Synopsis

From one of fantasy’s most exciting new voices Eliza Chan comes a modern, myth-inflected story of revolution and magic set against the glittering, semi-submerged city of Tiankawi, perfect for fans of Jade City and The Bone Shard Daughter . Welcome to Tiankawi – shining pearl of human civilization and a safe haven for those fleeing civil unrest. Or at least, that’s how it first appears.
 
But in the semi-flooded city, humans are, quite literally, on peering down from skyscrapers and aerial walkways on the fathomfolk — sirens, seawitches, kelpies and kappas—who live in the polluted waters below.
 
For half-siren Mira, promotion to captain of the border guard means an opportunity to reform. At last, she has the ear of the city council and a chance to lift the repressive laws that restrict fathomfolk at every turn. But if earning the trust and respect of her human colleagues wasn’t hard enough, everything Mira has worked towards is put in jeopardy when a water dragon is exiled to the city.
 
New arrival Nami is an aristocratic water dragon with an opinion on everything. Frustrated by the lack of progress from Mira’s softly-softly approach in gaining equality, Nami throws her lot in with an anti-human extremist group, leaving Mira to find the headstrong youth before she makes everything worse.
 
And pulling strings behind everything is Cordelia, a second-generation sea-witch determined to do what she must to survive and see her family flourish, even if it means climbing over the bodies of her competitors. Her political game-playing and underground connections could disrupt everything Nami and Mira are fighting for.
 
When the extremists sabotage the annual boat race, violence erupts, as does the clampdown on fathomfolk rights. Even Nami realises her new friends are not what they seem. Both she and Mira must decide if the cost of change is worth it, or if Tiankawi should be left to drown.

Review

3,5 stars

Thank you Orbit Books for sending me a gorgeous ARC of Fathomfolk! If we had to rate a cover I’d give it five stars and it will garner a lot of attention!

I read Fathomfolk in six days, because there is a lot to unpack in that book!

First the fantasy world is very original and I saw it as a cross between fantasy, Asian mythology and dystopian!

The story takes place after a big war between humans and fathomfolk where the world is submerged. No more rivers or spring water but sea everywhere except in some places like the half-submerged city of Tiankawi. Under the fathomfolk terminology, you find real and fantastic creatures like sea dragons, kelpies, sea witches, sirens etc.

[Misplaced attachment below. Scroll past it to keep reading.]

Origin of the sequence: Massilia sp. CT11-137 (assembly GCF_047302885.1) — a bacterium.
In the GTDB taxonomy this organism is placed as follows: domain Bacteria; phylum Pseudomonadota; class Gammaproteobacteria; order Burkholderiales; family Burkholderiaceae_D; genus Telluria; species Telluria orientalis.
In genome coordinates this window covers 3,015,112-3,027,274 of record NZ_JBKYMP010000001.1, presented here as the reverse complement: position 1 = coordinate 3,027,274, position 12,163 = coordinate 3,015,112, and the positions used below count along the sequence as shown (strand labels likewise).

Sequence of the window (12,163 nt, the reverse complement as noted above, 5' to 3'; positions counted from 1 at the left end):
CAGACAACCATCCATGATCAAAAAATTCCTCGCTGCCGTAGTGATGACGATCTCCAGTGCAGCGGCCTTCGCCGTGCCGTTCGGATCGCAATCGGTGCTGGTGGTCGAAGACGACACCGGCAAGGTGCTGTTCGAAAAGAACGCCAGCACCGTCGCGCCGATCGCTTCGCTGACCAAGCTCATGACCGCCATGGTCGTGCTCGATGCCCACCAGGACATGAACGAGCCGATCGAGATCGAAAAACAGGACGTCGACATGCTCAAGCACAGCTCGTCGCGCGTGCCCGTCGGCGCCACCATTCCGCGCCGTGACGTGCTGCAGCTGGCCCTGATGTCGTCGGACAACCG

Second there is a lot of topics broached in this book. Politics first with a council, different Ministers. Immigration policies with many of the fathomfolk coming to seek refuge in Tiankawi. Xenophobia , racism and superiority of races as humans see fathomfolk as inferiors yet they fear their power and have to bridle them with devices worn at the wrist (pakalot). A lot of scheming too between powerful people to advance your own family. And add a rebel faction to the mix.

The story is also told from multiple point of view:

Mira our half siren and captain of the chinthe, the waters/border guards. She has faced racism her whol life and has learned to grow a tough skin. Brave, generous and dutiful.

Mina the newly arrived young aristocratic water dragon. She is outraged at human’s unfairness to the folk, impulsive and hot headed. She’ll soon be in cahoot with a group of rebels that will have her making very bad choices with dire consequences.

Serena the wife of the kumiho’s captain, the city guard. She is plotting a lot to advance her family, always wanting more power, safety and riches.

Cordelia, the sea witch. She is an octopus and makes bargain, stealing voices of sirens among other… does it ring a bell? 😉 I loved that hint at The Little Siren from Disney! Cordelia might have been the most interesting character!

And we also have an important side character: Kai. He is Mina’s older brother, a very powerful water dragon and ambassador in the city of Tiankawi.

All this had me needing some time to find my rhythm in the story and the first half was relatively slow but once I was in, I couldn’t stop!

The main trope is these characters fighting in their own way for more equality between fathomfolk and humans. Some fight with words and amending the law, others with direct confrontation coming at a high cost. Romance is somewhat added to the plot but it certainly doesn’t take center stage.

That book holds a lot of promises, even if the beginning was relatively slow and the last quarter of the book sees a lot of action and even drama!

If you love:

-complex world building;

-mythology;

-contemporary topics centered around xenophobia;

-multiple POV

Then that book might be what you are looking for.

Thanks for reading.

Sophie

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4 Comments

  1. Ooh, this book sounds interesting! I love the cover–it caught my attention right away. Even though the overall rating is kind of middle-of-the-road, I might give it a shot–It seems like something I might enjoy!